Petitioner challenges his conviction of felony murder by claiming that there was no evidence that he attempted to rape the victim. Under New York law, in order to support a conviction for felony murder, it need only be established that the defendant intended to commit the underlying felony and, in the course and furtherance of that felony, caused the victim's death. People v. Myers, 161 A.D.2d 808, 808-09 (N.Y. App. Div. 1990); see N.Y. PENAL LAW § 125.25[3]. In the instant case, to convict petitioner of felony murder, a jury must have found a specific intent by petitioner to forcibly compel the victim to engage in intercourse without consent and that in the course of and in furtherance of the attempted commission, petitioner caused the death of the victim. See People v. Hamilton, 256 A.D.2d 922, 923 (N.Y. App. Div. 1998), lv. den. 93 N.Y.2d 874 (1999). Here, petitioner's confession establishes his specific intent to commit rape and his actions to carry out that intent: At my mother's house Lytecia and I talked some more. I wanted to have sex with her and I was grabbing at her chest and she was pulling away. She even got away from me, but I was able to get a hold of her again.

(TT at 556.) Thus, a rational juror could find that petitioner possessed the intent to engage in sexual intercourse with the victim and engaged in acts to reach that end. Accordingly, petitioner's claim is without merit.

3. Additional Claims

Petitioner then argues that the case rested solely on his confession and that there was no physical evidence of his involvement in the murder.*fn4 This argument is without merit. "A habeas court will not grant relief on a sufficiency claim unless the record is `so totally devoid of evidentiary support that a due process issue is raised.'" Sanford v. Burge, 334 F. Supp. 2d 289, 303 (E.D.N.Y. 2004) (quoting Bossett v. Walker, 41 F.3d 825, 830 (2d Cir. 1994), cert. denied, 514 U.S. 1054 (1995)). Petitioner's confession is strongly corroborated by the circumstantial evidence presented, including the unique black electrical wire wrapped around the victim being similar to the wiring found in petitioner's mother's home, the similarity between the sheet used to wrap the victim's body and the sheets in petitioner's mother's home, petitioner's relationship with the victim, the testimony that the victim was the last person seen with petitioner, and the location of the murder at petitioner's mother's house. Thus, the physical evidence in conjunction with the confession was sufficient for a rational jury to find petitioner guilty of murder.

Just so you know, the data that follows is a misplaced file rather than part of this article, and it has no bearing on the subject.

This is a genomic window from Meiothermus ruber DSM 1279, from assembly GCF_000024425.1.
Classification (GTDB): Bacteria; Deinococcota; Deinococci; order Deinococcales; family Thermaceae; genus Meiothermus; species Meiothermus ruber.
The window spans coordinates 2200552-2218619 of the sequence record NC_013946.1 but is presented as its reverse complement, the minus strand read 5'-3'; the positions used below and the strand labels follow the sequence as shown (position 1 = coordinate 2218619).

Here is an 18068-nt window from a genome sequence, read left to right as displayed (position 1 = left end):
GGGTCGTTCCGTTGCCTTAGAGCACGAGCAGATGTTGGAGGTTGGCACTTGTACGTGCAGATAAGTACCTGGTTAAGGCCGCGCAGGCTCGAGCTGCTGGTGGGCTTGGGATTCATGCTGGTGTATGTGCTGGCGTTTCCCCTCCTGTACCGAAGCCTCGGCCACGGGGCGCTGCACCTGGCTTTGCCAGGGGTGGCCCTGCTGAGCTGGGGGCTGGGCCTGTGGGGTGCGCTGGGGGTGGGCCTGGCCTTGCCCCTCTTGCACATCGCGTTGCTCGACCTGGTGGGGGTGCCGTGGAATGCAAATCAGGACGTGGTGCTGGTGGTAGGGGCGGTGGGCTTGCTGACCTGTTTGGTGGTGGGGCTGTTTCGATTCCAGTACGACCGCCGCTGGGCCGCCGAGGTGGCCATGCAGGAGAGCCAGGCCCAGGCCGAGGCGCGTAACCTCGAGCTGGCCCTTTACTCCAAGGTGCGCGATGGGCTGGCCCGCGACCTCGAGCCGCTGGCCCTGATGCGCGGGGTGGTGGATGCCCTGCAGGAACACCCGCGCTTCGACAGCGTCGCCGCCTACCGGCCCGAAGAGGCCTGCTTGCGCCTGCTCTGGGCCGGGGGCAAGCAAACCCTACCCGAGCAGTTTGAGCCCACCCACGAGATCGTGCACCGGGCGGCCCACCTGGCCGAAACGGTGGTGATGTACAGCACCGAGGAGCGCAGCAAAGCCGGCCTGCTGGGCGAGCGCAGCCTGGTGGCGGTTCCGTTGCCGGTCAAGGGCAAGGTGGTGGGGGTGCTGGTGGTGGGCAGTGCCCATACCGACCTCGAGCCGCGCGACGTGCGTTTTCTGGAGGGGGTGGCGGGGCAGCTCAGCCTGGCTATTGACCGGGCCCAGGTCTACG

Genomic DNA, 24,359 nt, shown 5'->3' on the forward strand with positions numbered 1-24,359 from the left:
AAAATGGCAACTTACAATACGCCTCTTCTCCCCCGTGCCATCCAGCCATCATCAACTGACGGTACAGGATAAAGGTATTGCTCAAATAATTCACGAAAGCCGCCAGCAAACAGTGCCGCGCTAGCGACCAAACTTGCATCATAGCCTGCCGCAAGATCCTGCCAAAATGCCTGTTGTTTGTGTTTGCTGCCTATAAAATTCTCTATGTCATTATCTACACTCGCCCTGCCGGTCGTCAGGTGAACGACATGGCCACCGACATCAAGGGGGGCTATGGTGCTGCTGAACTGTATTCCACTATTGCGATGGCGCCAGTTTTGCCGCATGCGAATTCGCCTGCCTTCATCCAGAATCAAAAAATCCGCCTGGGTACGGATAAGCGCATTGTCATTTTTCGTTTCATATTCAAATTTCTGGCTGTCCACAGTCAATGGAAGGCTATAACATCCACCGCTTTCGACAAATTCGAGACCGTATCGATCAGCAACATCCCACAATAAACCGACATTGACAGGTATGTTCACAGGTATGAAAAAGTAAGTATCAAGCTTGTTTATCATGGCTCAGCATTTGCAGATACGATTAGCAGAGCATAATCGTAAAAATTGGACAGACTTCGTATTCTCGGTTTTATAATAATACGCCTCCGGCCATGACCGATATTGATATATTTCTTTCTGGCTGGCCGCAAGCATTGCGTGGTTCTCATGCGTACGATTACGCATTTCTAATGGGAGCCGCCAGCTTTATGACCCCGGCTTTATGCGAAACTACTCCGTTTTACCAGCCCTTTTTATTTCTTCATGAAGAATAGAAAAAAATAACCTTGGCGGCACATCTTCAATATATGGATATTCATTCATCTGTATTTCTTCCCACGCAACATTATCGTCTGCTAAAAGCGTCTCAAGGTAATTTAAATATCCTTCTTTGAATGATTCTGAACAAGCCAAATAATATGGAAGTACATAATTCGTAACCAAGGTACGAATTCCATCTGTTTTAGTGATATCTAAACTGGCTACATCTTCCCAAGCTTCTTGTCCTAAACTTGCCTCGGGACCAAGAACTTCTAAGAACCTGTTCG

In addition, petitioner attacks the credibility of the testimony of Janice Cooper's two boys, Stephan and Michael, who claimed that Lytecia was last seen with petitioner. As noted earlier, it is well established that a habeas court may neither "disturb the jury's findings with respect to the witnesses' credibility," United States v. Roman, 870 F.2d 65, 71 (2d Cir. 1989), nor "make credibility judgments about the testimony presented at petitioner's trial or . . . weigh conflicting testimony." Fagon, 717 F. Supp. at 979 (citing Zabare, 871 F.2d at 286). A federal habeas court must "resolve all issues of credibility[] in favor of the jury's verdict." United States v. Reyes, 157 F.3d 949, 955 (2d Cir. 1998); see also Copeland, 258 F. Supp. 2d at 120 ("[C]redibility determinations are exclusively the domain of the trier of fact."). Therefore, petitioner's challenge to the witnesses' credibility cannot support a claim of legal insufficiency on habeas review.

Accordingly, it cannot be said that the adjudication of petitioner's claim of insufficient evidence in state court resulted in a decision that violated any of the standards that are enumerated in 28 U.S.C. § 2254(d). Therefore, petitioner's claim of insufficient evidence is without merit.

D. Suppression of the Confession

Petitioner argues that his confession to the police should have been suppressed because (1) his detention was illegal because the police lacked probable cause to arrest him on the homicide charge and his detention as a parolee was a violation of the regulations adopted by the Division of Parole, and (2) his confession was involuntary because he was affirmatively misled by the police regarding the nature of his interrogation. As set forth below, petitioner has not demonstrated that the state court unreasonably applied federal law, nor did he demonstrate that the decision resulted in an unreasonable application of the facts, as required under the AEDPA.

1. Illegal Detention Claim